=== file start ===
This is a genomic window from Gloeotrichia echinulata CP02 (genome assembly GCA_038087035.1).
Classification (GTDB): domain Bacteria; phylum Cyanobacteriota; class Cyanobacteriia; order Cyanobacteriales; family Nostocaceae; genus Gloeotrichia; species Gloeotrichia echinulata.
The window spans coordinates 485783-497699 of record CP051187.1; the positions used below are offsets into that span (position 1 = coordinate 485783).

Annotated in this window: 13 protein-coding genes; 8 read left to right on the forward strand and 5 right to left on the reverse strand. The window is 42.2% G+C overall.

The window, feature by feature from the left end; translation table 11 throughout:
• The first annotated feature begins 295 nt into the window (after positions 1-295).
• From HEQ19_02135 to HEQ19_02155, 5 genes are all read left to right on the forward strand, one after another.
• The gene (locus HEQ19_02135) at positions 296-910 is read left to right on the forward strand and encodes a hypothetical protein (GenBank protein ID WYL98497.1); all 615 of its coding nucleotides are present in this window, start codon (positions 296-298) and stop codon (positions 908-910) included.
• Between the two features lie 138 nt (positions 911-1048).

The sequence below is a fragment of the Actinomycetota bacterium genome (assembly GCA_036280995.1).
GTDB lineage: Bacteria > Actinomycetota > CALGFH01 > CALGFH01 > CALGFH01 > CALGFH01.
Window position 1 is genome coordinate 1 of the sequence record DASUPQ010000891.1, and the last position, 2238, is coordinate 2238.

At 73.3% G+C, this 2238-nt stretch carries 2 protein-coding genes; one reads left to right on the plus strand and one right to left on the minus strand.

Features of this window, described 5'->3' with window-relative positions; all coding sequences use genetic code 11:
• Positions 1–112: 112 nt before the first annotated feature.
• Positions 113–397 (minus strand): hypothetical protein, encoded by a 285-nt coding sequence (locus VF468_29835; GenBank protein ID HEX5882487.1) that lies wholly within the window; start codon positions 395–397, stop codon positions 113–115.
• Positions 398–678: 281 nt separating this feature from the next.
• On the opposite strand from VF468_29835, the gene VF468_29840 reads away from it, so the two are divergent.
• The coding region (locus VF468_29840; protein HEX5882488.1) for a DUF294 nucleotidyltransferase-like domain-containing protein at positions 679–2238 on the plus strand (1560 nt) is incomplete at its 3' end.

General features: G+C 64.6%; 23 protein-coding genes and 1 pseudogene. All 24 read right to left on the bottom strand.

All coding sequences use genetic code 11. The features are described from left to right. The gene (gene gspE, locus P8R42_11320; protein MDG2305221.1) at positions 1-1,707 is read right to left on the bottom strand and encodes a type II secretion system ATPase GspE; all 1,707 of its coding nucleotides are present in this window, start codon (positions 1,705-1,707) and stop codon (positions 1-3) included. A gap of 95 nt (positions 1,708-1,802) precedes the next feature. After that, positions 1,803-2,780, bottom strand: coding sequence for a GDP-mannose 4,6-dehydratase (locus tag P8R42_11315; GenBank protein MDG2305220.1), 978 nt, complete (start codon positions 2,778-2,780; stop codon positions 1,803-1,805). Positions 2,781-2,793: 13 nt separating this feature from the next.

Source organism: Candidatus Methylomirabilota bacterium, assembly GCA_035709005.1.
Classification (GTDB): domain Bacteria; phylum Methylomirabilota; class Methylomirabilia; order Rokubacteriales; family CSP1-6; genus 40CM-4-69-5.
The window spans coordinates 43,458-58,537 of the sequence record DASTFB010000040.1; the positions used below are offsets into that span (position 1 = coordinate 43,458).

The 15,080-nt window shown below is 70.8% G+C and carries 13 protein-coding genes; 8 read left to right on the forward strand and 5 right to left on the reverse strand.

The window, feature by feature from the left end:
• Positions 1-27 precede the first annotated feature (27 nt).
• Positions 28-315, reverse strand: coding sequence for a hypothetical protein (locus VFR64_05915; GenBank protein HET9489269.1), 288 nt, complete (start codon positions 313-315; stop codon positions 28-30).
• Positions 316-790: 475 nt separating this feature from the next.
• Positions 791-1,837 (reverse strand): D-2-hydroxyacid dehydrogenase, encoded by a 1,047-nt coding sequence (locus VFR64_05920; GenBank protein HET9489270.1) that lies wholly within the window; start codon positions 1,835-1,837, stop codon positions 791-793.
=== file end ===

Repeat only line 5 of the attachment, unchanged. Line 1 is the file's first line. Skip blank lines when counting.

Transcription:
The window, feature by feature from the left end; translation table 11 throughout: